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Connolly Statement on H.R. 6090

Congressman Gerry Connolly (D-VA) released the following statement:

"Across our country we have seen record increases in Islamophobia and antisemitism. All of these incidents must be condemned, and never ignored.

Just as important, however, is our sacred responsibility to protect free speech, even speech we find abhorrent. Words matter, and there is a clear difference between criticizing something and hate speech. It is why I felt so strongly that I had to oppose H.Res 894, which conflated anti-zionism with antisemitism. I was one of 14 members of the House to cast that vote, and I stand by it.

My record is clear. I have not been reluctant to call out wrongs committed by Netanyahu’s far-right government, illegal settlements and acts of violence carried out by settlers in the West Bank, or the potentially catastrophic plans to carry out military missions in Rafah. To suggest that is antisemitic is not only wrong, but I will vigorously oppose those who attempt to stifle the right to that speech.

I voted for H.R. 6090 because I believe it does not restrict free speech. In fact, the final clause explicitly states, 'Nothing in this Act shall be construed to diminish or infringe upon any right protected under the First Amendment to the Constitution of the United States.' This bill simply allows the Department of Education to consider the IHRA definition, which is already considered in these investigations, and is used by the State Department. H.R. 6090 will not criminalize criticism of Netanyahu, nor will I stop my criticism of him. I urge the House to take up similar legislation to address Islamophobia on campuses.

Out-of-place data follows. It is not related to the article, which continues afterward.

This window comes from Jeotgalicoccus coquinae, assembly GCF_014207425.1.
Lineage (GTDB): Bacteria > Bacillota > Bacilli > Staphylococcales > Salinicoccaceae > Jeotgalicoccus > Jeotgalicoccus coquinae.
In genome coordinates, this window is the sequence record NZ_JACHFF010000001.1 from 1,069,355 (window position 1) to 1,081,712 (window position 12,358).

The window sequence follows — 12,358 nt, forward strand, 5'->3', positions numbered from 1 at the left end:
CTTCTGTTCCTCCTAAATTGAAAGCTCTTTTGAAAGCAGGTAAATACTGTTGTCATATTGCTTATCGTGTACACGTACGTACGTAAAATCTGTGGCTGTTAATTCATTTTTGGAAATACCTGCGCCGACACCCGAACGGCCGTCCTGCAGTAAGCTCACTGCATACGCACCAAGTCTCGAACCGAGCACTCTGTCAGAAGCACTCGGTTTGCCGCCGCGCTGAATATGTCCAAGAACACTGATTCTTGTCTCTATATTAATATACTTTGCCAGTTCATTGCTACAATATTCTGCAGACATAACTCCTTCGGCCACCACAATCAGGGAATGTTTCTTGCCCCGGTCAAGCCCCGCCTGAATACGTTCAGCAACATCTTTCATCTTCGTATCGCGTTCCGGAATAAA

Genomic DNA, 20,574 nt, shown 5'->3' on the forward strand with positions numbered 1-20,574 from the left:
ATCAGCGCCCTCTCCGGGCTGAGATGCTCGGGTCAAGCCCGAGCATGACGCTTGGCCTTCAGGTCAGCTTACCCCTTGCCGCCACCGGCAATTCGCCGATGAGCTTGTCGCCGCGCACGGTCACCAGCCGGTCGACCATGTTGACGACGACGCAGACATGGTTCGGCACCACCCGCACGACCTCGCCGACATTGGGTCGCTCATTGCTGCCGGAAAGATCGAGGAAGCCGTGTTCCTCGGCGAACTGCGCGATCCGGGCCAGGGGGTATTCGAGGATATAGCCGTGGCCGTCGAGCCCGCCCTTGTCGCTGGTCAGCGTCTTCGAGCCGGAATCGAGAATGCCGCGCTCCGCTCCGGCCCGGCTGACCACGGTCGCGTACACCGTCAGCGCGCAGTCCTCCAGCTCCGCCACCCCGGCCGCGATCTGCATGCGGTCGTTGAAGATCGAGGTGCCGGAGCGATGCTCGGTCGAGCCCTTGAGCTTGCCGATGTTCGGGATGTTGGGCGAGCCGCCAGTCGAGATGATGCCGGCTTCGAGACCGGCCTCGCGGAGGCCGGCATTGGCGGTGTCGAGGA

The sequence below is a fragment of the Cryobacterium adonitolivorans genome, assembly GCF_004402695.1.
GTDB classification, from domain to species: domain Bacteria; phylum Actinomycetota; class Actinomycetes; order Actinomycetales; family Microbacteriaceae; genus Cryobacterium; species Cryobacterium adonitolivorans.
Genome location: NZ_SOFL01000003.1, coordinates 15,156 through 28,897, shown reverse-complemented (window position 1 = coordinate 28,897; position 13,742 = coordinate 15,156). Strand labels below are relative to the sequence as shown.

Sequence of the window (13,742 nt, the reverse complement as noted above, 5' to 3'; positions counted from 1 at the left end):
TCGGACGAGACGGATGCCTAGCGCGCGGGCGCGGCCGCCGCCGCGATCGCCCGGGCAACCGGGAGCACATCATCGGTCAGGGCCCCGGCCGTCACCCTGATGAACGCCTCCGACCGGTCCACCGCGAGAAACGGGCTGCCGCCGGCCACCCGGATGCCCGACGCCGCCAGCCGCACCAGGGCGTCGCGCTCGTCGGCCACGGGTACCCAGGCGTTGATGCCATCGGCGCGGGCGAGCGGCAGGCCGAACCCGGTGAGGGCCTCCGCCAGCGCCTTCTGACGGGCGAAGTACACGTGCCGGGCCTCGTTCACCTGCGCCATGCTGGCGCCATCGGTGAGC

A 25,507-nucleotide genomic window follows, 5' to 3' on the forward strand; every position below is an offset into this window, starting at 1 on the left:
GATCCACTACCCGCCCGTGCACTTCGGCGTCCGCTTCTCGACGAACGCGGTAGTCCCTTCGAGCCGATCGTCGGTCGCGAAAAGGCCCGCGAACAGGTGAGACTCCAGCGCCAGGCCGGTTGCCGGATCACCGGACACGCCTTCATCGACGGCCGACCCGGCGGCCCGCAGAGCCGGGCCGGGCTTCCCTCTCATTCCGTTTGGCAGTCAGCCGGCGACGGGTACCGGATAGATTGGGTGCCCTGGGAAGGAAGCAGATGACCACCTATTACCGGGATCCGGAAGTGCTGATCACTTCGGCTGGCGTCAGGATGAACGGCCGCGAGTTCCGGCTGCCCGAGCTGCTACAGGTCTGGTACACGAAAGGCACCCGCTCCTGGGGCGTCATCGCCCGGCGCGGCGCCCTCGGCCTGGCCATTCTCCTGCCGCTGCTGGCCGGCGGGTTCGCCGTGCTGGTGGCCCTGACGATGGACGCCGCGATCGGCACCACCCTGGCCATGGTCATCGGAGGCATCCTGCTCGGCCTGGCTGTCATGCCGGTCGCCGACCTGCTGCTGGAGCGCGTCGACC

Finally, as a child of the ‘60s who protested the Vietnam War, counseled on the draft, and organized with Jesse Jackson, I will always protect peaceful protest. Even if I don’t like what you are saying, you have a right to say it, peacefully. However, violence, disruption that deprives others of their rights, and hate speech cannot be tolerated. Most of the activists across the country are peaceful, but those who are violent, regardless of their race, religion, or background, should face consequences. Their actions cannot take hostage civil discourse and debate. My career has been all about taking tough stands for justice. Even when not popular."
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